It is noted that the range of the active region of transistor Q1 is controlled by the high level voltage clamp transistor Q2 and low level voltage clamping is provided by the selection of the values of resistor R2 and current source I1. More particularly, when the bus voltage exceeds 1.2 volts and transistor Q1 conducts as described above, the voltage on the base electrode of transistor Q1 is controlled by the supply voltage+V, the value of resistor R2, and the current source I1. Specifically, the voltage at the base of transistor Q1 is clamped low by the supply voltage+V minus the transistor base to emitter voltage drop and further, minus the voltage drop across resistor R2 (i.e., such voltage drop being the current I1 multiplied by resistance R2). The current source I1 is selected in order to ensure that in this condition, transistor Q2 is off and transistor Q1 does not saturate. The active region of transistor Q1 is limited on the high end by transistor Q2 which clamps the voltage at the base of transistor Q1 at 2.8 volts plus 2 Vbe.
An optional timer circuit 54 is shown in FIG. 4 coupled to the base electrode of transistor Q1. Timer 54 serves to ensure that when a logic signal transitions from a logic high state to a logic low state, current will not be supplied by emulator 34 to the bus 12 to boost the voltage level of such signal. That is, timer 54 ensures that a logic signal transitioning from a high to a low state will be unaffected by emulator 34. It is noted that typical transitions from a logic high to a logic low state occur within a duration of approximately five nanoseconds. Thus, it is felt that such a fast transition will not be sensed by comparator 52 before the signal has fallen to below 1.2 volts. Nevertheless, timer 54 may be provided to essentially disable the current source 34 after a predetermined duration. That is, once the bus voltage is sensed to be above 1.2 volts and the base of transistor Q1 therefore driven to conduction, timer 54 indicates a predetermined duration, after which timer circuit 54 pulls the base of transistor Q1 low for a duration during which the logic signal transitions to a low state.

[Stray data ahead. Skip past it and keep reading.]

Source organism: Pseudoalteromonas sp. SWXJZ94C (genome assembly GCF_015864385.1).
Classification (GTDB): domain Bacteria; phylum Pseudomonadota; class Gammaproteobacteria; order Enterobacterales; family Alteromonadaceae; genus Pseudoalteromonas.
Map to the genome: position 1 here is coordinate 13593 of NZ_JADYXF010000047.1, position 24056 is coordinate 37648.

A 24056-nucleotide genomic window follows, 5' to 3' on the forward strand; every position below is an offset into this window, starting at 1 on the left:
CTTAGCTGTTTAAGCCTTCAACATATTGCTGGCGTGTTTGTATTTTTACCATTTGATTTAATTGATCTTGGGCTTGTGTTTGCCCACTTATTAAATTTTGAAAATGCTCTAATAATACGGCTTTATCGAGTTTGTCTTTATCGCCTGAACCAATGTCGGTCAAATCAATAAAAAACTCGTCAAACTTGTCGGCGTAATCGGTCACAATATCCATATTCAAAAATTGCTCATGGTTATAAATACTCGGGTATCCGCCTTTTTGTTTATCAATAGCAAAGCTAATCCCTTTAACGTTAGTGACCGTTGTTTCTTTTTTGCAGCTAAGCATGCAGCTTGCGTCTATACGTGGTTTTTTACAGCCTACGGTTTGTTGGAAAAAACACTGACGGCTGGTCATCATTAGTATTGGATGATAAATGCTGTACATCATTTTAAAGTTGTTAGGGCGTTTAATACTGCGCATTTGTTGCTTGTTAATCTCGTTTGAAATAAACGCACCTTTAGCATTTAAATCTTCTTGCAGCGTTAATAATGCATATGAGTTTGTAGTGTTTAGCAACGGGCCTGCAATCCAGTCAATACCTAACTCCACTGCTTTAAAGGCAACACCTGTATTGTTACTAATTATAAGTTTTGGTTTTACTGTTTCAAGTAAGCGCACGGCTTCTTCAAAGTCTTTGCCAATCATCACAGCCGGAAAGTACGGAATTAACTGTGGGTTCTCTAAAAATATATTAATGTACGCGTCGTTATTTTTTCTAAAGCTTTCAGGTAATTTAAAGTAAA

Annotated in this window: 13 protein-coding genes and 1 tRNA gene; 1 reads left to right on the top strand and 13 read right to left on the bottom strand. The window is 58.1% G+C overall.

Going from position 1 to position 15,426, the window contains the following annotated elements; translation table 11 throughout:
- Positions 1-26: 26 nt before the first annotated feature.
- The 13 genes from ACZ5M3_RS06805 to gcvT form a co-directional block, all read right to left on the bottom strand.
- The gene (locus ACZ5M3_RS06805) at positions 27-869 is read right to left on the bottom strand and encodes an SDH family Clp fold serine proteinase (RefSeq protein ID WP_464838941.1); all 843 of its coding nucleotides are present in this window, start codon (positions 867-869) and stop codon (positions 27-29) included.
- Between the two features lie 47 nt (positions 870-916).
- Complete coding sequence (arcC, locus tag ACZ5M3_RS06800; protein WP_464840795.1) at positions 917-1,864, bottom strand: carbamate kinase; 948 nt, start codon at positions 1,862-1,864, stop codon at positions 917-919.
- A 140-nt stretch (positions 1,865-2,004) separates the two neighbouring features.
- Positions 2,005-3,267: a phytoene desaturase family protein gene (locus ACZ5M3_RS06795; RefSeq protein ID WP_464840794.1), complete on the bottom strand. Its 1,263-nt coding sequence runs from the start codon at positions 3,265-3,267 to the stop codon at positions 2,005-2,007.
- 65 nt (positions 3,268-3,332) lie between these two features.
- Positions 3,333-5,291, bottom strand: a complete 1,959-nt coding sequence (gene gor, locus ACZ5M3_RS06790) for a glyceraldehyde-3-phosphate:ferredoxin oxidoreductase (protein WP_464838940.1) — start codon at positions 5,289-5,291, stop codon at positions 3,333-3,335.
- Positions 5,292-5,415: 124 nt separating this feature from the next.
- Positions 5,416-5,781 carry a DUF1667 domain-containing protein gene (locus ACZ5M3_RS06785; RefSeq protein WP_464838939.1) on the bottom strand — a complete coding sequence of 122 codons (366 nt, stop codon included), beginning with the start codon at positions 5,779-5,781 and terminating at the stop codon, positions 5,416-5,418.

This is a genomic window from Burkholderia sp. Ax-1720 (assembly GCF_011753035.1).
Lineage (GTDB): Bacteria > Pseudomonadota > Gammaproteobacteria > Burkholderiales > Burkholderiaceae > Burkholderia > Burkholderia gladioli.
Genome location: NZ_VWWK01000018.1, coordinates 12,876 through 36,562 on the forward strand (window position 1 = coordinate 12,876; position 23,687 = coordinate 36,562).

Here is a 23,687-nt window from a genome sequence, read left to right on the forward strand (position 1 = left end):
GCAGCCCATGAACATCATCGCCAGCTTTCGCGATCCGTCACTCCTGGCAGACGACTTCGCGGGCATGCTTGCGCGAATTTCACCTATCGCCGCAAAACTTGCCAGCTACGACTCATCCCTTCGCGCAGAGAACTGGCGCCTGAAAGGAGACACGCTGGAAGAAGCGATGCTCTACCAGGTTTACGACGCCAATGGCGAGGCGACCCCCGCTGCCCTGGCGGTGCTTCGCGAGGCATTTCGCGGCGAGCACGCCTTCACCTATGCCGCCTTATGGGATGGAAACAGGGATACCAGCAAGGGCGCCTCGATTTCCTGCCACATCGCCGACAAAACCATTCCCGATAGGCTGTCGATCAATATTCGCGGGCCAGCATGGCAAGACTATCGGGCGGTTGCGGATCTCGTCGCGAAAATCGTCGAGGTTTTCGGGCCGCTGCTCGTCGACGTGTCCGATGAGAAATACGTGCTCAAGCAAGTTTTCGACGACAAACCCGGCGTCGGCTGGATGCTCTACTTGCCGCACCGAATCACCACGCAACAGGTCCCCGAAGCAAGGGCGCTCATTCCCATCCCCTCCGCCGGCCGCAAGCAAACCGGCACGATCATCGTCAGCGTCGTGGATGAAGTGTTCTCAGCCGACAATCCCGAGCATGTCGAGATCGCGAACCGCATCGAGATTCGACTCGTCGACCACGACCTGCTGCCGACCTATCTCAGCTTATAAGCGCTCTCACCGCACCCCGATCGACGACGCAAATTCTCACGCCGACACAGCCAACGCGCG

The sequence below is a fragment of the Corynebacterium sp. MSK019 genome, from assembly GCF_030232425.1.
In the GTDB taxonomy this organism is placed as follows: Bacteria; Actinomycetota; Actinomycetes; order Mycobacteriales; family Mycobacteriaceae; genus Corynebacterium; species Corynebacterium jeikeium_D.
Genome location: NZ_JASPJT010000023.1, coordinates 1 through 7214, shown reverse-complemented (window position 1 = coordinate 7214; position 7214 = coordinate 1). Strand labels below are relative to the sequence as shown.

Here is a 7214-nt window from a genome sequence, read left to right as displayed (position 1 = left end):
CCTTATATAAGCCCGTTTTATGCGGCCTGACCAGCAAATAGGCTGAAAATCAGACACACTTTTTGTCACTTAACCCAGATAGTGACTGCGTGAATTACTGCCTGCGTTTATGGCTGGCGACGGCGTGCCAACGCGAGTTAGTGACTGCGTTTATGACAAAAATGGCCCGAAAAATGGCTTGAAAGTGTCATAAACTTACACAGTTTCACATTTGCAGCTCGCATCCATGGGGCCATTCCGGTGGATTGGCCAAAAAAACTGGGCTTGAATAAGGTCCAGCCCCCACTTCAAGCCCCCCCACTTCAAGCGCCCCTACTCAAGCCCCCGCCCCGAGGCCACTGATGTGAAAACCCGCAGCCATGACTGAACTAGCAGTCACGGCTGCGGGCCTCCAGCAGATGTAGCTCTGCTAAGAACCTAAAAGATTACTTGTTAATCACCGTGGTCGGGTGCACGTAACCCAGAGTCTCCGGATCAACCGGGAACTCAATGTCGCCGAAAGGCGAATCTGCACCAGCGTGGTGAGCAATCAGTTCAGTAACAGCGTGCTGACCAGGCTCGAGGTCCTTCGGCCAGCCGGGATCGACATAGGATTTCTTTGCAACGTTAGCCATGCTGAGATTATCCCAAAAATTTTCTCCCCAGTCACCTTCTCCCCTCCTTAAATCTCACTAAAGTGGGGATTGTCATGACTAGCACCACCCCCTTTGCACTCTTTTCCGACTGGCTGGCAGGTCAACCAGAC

Having described the preferred embodiments of the invention, it will now become apparent to one of skill in the art that other embodiments incorporating their concepts may be used. It is felt therefore that these embodiments should not be limited to disclosed embodiments but rather should be limited only by the spirit and scope of the appended claims.
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|U.S. Classification||326/22, 326/82|
|International Classification||H03K17/30, H03K3/0233, H03K19/003, H03K19/013|
|Cooperative Classification||H03K19/0136, H03K19/00353, H03K3/02337, H03K17/30|
|European Classification||H03K19/003J2, H03K17/30, H03K3/0233F, H03K19/013C|
|Dec 16, 1992||AS||Assignment|
Owner name: UNITRODE CORPORATION, MASSACHUSETTS
Free format text: ASSIGNMENT OF ASSIGNORS INTEREST.;ASSIGNOR:JORDAN, MARK;REEL/FRAME:006371/0108
Effective date: 19921214
|Mar 28, 1995||CC||Certificate of correction|
|Jan 28, 1998||FPAY||Fee payment|
Year of fee payment: 4
|Dec 28, 2001||FPAY||Fee payment|
Year of fee payment: 8
|Dec 28, 2005||FPAY||Fee payment|
Year of fee payment: 12